Kurt Vonnegut's Slaughterhouse-Five (1969) has a non-linear structure that frequently uses flashbacks.

Modernism Movement: Themes

Individualism & Alienation

Modernist writers focused on individuals instead of society. They followed the lives of these characters, coming to terms with a changing world and overcoming their trials and tribulations. Often these individuals felt alienated from their world. Caught up in the rapid pace of modernity, the characters are unable to find their bearings in the constantly changing environment through no fault of their own.

Nihilism

Modernism was inspired by the philosophy of nihilism in the sense that it rejected moral and religious principles that were perceived as the only way to achieve social progress. Modernists often believed that for people to be their authentic selves, individuals needed to be free from the overwhelming and restrictive control of conventions.

Nihilism is the philosophy that holds that all beliefs and values are intrinsically senseless. As such, life has no intrinsic meaning.

Absurdity

War made a significant impact on the public and also on writers. As poets and writers died or were greatly wounded during World War I, globalisation and capitalism re-created society. This contradiction in people's lives created a sense of absurdity. Franz Kafka's novella The Metamorphosis (1915) presents the absurdity of modern life when the protagonist, a travelling salesman, wakes up one day as a giant cockroach.

Absurdism is a branch of Modernism that finds the modern world meaningless, and thus all attempts to find meaning are inherently absurd. Unlike Nihilism, Absurdism found positivity in this meaninglessness, arguing that if all is meaningless anyway, you might as well have fun.

Modernism's Writers

James Joyce

James Joyce is regarded as one of the great masters of modernist writing, with his incredibly complex texts often requiring intense studying to grasp them fully. Joyce pioneered the radical use of narration, turning such texts as Ulysses (1922) into the modernist canon. The experimental novel Ulysses (1922) mirrors Homer's Odyssey (725–675 BCE), yet in the former, all the events take place in one day. Joyce uses symbolism, stream of consciousness and various types of narration to explore the complexity of the inner consciousness.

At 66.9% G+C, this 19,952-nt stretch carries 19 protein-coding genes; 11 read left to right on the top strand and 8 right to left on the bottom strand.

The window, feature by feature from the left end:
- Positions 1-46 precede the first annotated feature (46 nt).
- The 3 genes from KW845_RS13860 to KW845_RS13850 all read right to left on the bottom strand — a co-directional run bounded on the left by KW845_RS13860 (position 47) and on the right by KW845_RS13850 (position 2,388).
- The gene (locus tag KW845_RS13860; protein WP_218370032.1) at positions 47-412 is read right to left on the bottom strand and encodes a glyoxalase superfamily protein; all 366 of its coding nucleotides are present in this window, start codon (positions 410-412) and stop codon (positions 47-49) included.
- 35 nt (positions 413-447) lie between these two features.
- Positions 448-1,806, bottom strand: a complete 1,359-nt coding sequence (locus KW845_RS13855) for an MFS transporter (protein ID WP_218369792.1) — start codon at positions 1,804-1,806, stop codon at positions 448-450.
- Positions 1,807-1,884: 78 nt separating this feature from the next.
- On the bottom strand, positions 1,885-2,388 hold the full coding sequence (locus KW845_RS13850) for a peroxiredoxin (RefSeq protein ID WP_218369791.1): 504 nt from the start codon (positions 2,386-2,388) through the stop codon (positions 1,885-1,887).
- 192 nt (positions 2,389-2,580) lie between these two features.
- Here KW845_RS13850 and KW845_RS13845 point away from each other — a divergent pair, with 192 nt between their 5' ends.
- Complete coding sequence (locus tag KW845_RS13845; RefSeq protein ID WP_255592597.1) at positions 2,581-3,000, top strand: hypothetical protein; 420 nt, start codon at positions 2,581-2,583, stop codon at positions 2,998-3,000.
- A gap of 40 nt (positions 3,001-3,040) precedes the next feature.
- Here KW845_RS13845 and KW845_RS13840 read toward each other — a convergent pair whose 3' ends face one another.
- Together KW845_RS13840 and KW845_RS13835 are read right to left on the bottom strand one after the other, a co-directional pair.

James Joyce's work: Dubliners (1914), A Portrait of the Artist as a Young Man (1916)

Franz Kafka

Franz Kafka's work is so unique that it has even received its own adjective, 'kafkaesque'. Yet it clearly draws on many hallmarks of Modernism. Kafka's experimental use of narrative perspective blurs the subject and object. Moreover, his non-linear use of time is framed through the characters' subjectivity. For example, the passing of time in the novella The Metamorphosis (1915) is inextricably linked to the protagonist Gregor Samsa. The length that Gregor passes out at the end of each part is directly linked to the length of time passing in the novella.

Franz Kafka's works: The Metamorphosis (1915), The Trial (1925), The Castle (1926)

Virginia Woolf

Virginia Woolf is often hailed as one of the great modernist writers. Her texts pioneered the literary device of stream of consciousness. Through interior monologue, she created developed and inward-looking characters that exhibited complex emotions.

Virginia Woolf's work: Mrs Dalloway (1925), To The Lighthouse (1927)

Ezra Pound

As well as being well known in Modernism in which he used allusion and free verse extensively, Ezra Pound was also one of the first to use imagism in Modernist poetry.

Ezra Pound's works: 'In a Station of the Metro' (1913), 'The Return' (1917).

Modernism vs Postmodernism

While some critics argue that we still are in the movement of modernism, others suggest that a new literary movement of postmodernism has evolved since the 1950s. Postmodernism is characterised by fragmentation and intertextuality in a hyperconnected world.

Modernist literature rejected previous forms of poetry and prose as it felt that they were no longer sufficient to represent modern life. In contrast, postmodernism consciously used previous forms and styles to comment on intertextuality.

Intertextuality is the relationship between texts. This can be achieved by writers directly referencing texts within their own work, creating a dialogue between writers and works.

Modernism - Key takeaways

  • Modernism is a global literary and artistic movement born out of major societal upheaval.